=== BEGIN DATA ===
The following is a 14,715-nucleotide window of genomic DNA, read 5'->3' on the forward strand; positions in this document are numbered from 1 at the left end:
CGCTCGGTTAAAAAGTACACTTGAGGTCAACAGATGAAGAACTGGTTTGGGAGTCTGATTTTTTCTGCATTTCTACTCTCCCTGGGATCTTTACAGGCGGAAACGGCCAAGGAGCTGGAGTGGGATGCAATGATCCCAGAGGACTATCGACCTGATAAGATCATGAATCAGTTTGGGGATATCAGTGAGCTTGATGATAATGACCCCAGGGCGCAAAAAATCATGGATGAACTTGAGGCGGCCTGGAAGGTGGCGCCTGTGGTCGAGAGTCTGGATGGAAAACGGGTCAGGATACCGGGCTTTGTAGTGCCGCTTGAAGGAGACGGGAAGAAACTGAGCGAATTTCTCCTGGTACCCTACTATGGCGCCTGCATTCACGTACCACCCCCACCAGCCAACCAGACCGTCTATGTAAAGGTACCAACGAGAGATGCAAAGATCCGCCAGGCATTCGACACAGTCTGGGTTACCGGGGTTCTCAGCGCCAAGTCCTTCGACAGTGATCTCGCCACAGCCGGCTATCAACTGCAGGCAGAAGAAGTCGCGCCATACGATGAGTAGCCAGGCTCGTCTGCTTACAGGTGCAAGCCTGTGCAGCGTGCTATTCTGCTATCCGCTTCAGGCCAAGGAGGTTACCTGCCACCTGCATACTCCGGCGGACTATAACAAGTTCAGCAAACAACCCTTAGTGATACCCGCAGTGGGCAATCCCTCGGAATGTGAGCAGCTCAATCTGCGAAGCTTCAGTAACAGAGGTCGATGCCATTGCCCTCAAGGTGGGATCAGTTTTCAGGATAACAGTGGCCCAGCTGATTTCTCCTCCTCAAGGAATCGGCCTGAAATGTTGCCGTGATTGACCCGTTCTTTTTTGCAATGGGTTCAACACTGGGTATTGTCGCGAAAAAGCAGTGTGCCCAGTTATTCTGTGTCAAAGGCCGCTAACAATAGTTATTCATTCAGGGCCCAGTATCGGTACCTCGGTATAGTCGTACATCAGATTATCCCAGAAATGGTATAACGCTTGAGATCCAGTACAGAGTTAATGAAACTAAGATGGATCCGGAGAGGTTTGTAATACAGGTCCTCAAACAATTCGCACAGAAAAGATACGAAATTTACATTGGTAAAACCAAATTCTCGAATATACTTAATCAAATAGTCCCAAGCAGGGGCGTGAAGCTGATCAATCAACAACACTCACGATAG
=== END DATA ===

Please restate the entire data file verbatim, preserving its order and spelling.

The following is a 14,715-nucleotide window of genomic DNA, read 5'->3' on the forward strand; positions in this document are numbered from 1 at the left end:
CGCTCGGTTAAAAAGTACACTTGAGGTCAACAGATGAAGAACTGGTTTGGGAGTCTGATTTTTTCTGCATTTCTACTCTCCCTGGGATCTTTACAGGCGGAAACGGCCAAGGAGCTGGAGTGGGATGCAATGATCCCAGAGGACTATCGACCTGATAAGATCATGAATCAGTTTGGGGATATCAGTGAGCTTGATGATAATGACCCCAGGGCGCAAAAAATCATGGATGAACTTGAGGCGGCCTGGAAGGTGGCGCCTGTGGTCGAGAGTCTGGATGGAAAACGGGTCAGGATACCGGGCTTTGTAGTGCCGCTTGAAGGAGACGGGAAGAAACTGAGCGAATTTCTCCTGGTACCCTACTATGGCGCCTGCATTCACGTACCACCCCCACCAGCCAACCAGACCGTCTATGTAAAGGTACCAACGAGAGATGCAAAGATCCGCCAGGCATTCGACACAGTCTGGGTTACCGGGGTTCTCAGCGCCAAGTCCTTCGACAGTGATCTCGCCACAGCCGGCTATCAACTGCAGGCAGAAGAAGTCGCGCCATACGATGAGTAGCCAGGCTCGTCTGCTTACAGGTGCAAGCCTGTGCAGCGTGCTATTCTGCTATCCGCTTCAGGCCAAGGAGGTTACCTGCCACCTGCATACTCCGGCGGACTATAACAAGTTCAGCAAACAACCCTTAGTGATACCCGCAGTGGGCAATCCCTCGGAATGTGAGCAGCTCAATCTGCGAAGCTTCAGTAACAGAGGTCGATGCCATTGCCCTCAAGGTGGGATCAGTTTTCAGGATAACAGTGGCCCAGCTGATTTCTCCTCCTCAAGGAATCGGCCTGAAATGTTGCCGTGATTGACCCGTTCTTTTTTGCAATGGGTTCAACACTGGGTATTGTCGCGAAAAAGCAGTGTGCCCAGTTATTCTGTGTCAAAGGCCGCTAACAATAGTTATTCATTCAGGGCCCAGTATCGGTACCTCGGTATAGTCGTACATCAGATTATCCCAGAAATGGTATAACGCTTGAGATCCAGTACAGAGTTAATGAAACTAAGATGGATCCGGAGAGGTTTGTAATACAGGTCCTCAAACAATTCGCACAGAAAAGATACGAAATTTACATTGGTAAAACCAAATTCTCGAATATACTTAATCAAATAGTCCCAAGCAGGGGCGTGAAGCTGATCAATCAACAACACTCACGATAG